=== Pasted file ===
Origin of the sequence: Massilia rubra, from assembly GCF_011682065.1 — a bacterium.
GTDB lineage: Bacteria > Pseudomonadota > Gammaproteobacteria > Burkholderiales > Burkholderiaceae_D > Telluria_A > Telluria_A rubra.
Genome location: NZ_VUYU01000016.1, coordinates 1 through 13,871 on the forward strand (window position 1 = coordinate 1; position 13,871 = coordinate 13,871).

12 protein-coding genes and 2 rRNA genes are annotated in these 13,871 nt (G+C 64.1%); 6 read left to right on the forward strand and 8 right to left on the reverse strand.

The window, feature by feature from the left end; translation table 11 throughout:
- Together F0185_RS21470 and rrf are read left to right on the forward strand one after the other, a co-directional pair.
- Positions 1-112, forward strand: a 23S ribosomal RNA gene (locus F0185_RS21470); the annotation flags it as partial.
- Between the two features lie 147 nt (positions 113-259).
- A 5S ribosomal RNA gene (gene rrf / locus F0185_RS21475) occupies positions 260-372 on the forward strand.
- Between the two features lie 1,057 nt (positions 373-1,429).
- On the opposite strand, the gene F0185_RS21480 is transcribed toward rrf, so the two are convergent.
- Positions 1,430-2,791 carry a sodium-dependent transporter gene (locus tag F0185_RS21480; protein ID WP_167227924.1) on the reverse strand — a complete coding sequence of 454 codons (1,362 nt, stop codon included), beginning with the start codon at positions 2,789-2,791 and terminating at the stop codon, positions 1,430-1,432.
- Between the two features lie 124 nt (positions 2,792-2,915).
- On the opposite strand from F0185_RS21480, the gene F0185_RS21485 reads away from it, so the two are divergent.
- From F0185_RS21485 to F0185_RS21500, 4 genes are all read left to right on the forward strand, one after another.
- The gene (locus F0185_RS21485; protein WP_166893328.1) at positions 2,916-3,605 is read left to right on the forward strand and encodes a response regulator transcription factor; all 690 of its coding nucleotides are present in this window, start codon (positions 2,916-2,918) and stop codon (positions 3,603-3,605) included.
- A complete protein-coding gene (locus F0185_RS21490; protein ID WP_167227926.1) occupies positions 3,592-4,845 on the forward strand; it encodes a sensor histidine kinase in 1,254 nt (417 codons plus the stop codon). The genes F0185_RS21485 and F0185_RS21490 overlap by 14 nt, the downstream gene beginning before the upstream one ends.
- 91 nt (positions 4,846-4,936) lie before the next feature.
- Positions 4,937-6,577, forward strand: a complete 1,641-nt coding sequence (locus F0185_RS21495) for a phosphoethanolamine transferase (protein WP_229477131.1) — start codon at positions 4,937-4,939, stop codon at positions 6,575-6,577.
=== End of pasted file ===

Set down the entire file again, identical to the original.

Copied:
Origin of the sequence: Massilia rubra, from assembly GCF_011682065.1 — a bacterium.
GTDB lineage: Bacteria > Pseudomonadota > Gammaproteobacteria > Burkholderiales > Burkholderiaceae_D > Telluria_A > Telluria_A rubra.
Genome location: NZ_VUYU01000016.1, coordinates 1 through 13,871 on the forward strand (window position 1 = coordinate 1; position 13,871 = coordinate 13,871).

12 protein-coding genes and 2 rRNA genes are annotated in these 13,871 nt (G+C 64.1%); 6 read left to right on the forward strand and 8 right to left on the reverse strand.

The window, feature by feature from the left end; translation table 11 throughout:
- Together F0185_RS21470 and rrf are read left to right on the forward strand one after the other, a co-directional pair.
- Positions 1-112, forward strand: a 23S ribosomal RNA gene (locus F0185_RS21470); the annotation flags it as partial.
- Between the two features lie 147 nt (positions 113-259).
- A 5S ribosomal RNA gene (gene rrf / locus F0185_RS21475) occupies positions 260-372 on the forward strand.
- Between the two features lie 1,057 nt (positions 373-1,429).
- On the opposite strand, the gene F0185_RS21480 is transcribed toward rrf, so the two are convergent.
- Positions 1,430-2,791 carry a sodium-dependent transporter gene (locus tag F0185_RS21480; protein ID WP_167227924.1) on the reverse strand — a complete coding sequence of 454 codons (1,362 nt, stop codon included), beginning with the start codon at positions 2,789-2,791 and terminating at the stop codon, positions 1,430-1,432.
- Between the two features lie 124 nt (positions 2,792-2,915).
- On the opposite strand from F0185_RS21480, the gene F0185_RS21485 reads away from it, so the two are divergent.
- From F0185_RS21485 to F0185_RS21500, 4 genes are all read left to right on the forward strand, one after another.
- The gene (locus F0185_RS21485; protein WP_166893328.1) at positions 2,916-3,605 is read left to right on the forward strand and encodes a response regulator transcription factor; all 690 of its coding nucleotides are present in this window, start codon (positions 2,916-2,918) and stop codon (positions 3,603-3,605) included.
- A complete protein-coding gene (locus F0185_RS21490; protein ID WP_167227926.1) occupies positions 3,592-4,845 on the forward strand; it encodes a sensor histidine kinase in 1,254 nt (417 codons plus the stop codon). The genes F0185_RS21485 and F0185_RS21490 overlap by 14 nt, the downstream gene beginning before the upstream one ends.
- 91 nt (positions 4,846-4,936) lie before the next feature.
- Positions 4,937-6,577, forward strand: a complete 1,641-nt coding sequence (locus F0185_RS21495) for a phosphoethanolamine transferase (protein WP_229477131.1) — start codon at positions 4,937-4,939, stop codon at positions 6,575-6,577.